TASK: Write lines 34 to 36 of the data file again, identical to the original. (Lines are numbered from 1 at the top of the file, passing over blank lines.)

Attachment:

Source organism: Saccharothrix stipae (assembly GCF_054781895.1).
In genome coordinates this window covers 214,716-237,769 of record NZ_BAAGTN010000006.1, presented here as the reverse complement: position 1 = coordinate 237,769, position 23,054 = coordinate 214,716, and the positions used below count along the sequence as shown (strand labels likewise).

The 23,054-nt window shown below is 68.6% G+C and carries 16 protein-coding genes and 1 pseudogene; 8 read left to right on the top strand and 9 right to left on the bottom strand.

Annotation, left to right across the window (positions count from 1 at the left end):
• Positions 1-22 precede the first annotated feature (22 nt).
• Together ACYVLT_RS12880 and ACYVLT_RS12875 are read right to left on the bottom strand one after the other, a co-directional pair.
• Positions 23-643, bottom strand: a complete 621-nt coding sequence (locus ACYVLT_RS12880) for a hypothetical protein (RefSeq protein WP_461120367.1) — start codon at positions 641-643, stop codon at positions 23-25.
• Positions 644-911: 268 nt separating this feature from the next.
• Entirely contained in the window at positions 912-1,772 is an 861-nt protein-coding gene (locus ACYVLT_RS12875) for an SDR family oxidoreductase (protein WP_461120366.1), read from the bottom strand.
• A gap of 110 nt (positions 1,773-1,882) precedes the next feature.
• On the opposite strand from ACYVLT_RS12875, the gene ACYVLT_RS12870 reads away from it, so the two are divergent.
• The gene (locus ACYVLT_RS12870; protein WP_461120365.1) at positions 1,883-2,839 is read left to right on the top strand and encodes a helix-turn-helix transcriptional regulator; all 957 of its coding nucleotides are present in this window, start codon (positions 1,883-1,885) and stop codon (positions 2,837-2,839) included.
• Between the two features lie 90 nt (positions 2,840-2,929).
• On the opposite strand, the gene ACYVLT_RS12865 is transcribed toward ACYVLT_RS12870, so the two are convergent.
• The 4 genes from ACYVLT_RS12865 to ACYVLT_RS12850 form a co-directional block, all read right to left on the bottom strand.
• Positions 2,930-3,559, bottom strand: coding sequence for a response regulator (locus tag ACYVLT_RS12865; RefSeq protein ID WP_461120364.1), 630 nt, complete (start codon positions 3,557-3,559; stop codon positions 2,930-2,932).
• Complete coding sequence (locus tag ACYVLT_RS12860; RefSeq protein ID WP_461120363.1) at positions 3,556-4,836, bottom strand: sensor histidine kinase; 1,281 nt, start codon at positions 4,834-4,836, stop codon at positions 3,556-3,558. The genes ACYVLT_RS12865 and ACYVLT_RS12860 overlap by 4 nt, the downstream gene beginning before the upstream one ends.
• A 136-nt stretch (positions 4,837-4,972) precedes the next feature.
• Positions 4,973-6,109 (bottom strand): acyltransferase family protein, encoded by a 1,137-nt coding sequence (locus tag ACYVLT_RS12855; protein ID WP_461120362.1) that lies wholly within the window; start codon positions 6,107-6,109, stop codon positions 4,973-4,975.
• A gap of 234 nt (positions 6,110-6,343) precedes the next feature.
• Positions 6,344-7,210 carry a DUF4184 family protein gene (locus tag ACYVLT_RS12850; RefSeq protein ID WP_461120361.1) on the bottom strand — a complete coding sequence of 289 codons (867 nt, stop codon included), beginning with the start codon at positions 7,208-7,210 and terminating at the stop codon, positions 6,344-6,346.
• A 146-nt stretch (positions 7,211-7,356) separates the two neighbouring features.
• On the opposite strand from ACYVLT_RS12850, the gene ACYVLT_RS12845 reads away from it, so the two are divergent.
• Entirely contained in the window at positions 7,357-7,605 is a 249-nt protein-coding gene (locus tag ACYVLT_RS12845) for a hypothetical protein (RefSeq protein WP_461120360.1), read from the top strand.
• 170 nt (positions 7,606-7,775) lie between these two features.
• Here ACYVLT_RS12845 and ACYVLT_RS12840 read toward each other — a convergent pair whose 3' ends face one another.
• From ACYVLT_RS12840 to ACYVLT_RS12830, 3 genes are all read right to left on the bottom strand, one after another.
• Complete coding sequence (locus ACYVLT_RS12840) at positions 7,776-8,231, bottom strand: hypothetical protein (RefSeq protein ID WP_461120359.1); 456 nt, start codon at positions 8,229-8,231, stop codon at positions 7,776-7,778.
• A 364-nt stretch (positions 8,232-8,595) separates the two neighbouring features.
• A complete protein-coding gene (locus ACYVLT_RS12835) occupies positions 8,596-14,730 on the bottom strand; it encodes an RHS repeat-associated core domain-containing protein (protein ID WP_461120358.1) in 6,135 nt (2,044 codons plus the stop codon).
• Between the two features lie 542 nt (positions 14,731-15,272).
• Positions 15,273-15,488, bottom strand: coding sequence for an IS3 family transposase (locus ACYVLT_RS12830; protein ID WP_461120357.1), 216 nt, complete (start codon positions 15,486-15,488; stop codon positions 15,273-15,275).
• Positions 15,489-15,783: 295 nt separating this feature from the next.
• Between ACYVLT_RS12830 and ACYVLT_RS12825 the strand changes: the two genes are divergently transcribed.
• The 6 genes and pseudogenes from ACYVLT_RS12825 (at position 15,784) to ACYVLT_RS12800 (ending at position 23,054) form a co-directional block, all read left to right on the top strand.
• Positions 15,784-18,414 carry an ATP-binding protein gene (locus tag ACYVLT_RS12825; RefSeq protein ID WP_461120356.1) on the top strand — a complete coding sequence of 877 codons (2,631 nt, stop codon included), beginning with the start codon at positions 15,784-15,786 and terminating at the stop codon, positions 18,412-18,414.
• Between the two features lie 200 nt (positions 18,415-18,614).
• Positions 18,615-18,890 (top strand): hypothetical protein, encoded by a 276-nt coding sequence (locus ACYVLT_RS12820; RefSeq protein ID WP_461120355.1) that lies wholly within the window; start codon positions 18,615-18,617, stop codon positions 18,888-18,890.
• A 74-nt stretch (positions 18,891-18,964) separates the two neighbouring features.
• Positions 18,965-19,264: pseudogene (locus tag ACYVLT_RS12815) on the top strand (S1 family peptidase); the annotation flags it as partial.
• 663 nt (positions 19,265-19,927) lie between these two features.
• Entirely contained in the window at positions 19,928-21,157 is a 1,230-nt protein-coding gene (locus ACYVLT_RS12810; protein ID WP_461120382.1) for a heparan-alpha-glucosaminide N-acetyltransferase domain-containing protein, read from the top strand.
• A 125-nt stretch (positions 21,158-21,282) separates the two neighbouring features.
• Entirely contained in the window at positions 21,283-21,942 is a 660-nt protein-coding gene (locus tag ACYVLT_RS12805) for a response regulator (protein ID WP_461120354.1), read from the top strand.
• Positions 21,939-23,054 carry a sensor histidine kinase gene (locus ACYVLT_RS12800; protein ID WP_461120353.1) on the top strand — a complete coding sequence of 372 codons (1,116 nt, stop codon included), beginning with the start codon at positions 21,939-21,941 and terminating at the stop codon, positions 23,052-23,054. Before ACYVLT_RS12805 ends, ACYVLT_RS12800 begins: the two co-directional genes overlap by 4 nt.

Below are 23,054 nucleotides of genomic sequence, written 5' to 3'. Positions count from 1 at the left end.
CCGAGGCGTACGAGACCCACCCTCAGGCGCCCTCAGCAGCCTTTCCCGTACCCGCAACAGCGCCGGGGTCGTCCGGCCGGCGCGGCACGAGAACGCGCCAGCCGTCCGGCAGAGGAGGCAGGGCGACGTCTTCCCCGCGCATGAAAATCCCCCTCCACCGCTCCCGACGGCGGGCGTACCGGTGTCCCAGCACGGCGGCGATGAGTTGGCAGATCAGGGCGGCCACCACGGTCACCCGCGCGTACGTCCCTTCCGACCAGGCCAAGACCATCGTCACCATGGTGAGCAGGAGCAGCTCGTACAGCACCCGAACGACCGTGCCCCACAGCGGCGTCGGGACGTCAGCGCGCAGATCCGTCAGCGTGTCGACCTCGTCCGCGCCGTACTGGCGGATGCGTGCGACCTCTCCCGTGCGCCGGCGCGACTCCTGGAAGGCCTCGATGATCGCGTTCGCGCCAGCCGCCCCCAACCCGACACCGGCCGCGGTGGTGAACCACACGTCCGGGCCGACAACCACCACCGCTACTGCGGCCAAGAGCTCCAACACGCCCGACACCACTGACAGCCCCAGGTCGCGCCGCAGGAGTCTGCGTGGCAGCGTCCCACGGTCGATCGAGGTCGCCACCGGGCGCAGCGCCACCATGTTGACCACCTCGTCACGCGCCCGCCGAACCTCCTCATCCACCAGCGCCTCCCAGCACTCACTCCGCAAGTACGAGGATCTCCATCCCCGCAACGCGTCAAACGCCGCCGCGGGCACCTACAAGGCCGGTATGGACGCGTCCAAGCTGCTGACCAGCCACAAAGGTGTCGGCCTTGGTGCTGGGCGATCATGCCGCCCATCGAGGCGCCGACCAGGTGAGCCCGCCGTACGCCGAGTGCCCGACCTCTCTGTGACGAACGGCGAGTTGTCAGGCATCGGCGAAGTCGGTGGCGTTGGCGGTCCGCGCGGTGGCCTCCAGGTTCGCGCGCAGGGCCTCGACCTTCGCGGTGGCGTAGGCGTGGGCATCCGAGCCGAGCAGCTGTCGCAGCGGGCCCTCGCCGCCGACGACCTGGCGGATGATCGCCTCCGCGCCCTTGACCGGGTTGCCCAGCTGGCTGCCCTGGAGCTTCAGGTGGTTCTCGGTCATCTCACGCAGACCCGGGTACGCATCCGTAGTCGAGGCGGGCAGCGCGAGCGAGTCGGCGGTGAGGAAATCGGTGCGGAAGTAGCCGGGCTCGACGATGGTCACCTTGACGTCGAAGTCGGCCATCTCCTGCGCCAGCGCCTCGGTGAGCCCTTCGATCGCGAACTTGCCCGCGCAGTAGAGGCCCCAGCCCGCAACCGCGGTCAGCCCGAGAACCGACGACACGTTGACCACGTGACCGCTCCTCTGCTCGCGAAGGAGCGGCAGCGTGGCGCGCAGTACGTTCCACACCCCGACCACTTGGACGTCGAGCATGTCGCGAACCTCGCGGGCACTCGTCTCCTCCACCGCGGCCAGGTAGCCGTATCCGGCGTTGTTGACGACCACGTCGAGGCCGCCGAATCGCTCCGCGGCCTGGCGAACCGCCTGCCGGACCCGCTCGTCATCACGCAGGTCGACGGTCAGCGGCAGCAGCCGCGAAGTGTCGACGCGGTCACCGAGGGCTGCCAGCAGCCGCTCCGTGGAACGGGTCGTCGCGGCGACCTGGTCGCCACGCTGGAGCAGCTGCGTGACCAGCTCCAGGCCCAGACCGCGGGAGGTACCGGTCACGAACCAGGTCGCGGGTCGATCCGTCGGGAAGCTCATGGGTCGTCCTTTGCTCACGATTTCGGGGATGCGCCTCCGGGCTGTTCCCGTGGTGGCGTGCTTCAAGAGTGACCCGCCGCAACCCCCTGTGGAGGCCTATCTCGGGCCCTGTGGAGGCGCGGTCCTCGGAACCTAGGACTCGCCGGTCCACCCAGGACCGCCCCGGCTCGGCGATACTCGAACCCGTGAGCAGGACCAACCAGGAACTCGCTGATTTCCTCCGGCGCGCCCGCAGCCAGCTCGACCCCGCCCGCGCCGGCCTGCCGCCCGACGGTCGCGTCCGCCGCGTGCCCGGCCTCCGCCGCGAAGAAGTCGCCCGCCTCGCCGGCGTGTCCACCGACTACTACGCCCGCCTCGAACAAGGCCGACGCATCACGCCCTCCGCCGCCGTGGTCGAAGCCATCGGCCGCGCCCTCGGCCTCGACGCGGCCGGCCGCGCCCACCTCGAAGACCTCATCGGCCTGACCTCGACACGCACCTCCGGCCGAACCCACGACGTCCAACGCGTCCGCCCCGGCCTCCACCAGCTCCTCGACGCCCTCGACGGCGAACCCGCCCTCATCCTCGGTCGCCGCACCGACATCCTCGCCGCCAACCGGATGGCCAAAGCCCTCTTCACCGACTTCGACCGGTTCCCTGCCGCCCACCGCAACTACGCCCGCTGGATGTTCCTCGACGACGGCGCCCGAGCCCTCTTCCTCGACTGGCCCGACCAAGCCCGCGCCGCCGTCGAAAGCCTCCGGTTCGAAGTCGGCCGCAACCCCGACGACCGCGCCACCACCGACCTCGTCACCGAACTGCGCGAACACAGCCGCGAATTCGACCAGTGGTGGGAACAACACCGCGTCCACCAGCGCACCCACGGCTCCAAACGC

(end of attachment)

• Between ACYVLT_RS12830 and ACYVLT_RS12825 the strand changes: the two genes are divergently transcribed.
• The 6 genes and pseudogenes from ACYVLT_RS12825 (at position 15,784) to ACYVLT_RS12800 (ending at position 23,054) form a co-directional block, all read left to right on the top strand.
• Positions 15,784-18,414 carry an ATP-binding protein gene (locus tag ACYVLT_RS12825; RefSeq protein ID WP_461120356.1) on the top strand — a complete coding sequence of 877 codons (2,631 nt, stop codon included), beginning with the start codon at positions 15,784-15,786 and terminating at the stop codon, positions 18,412-18,414.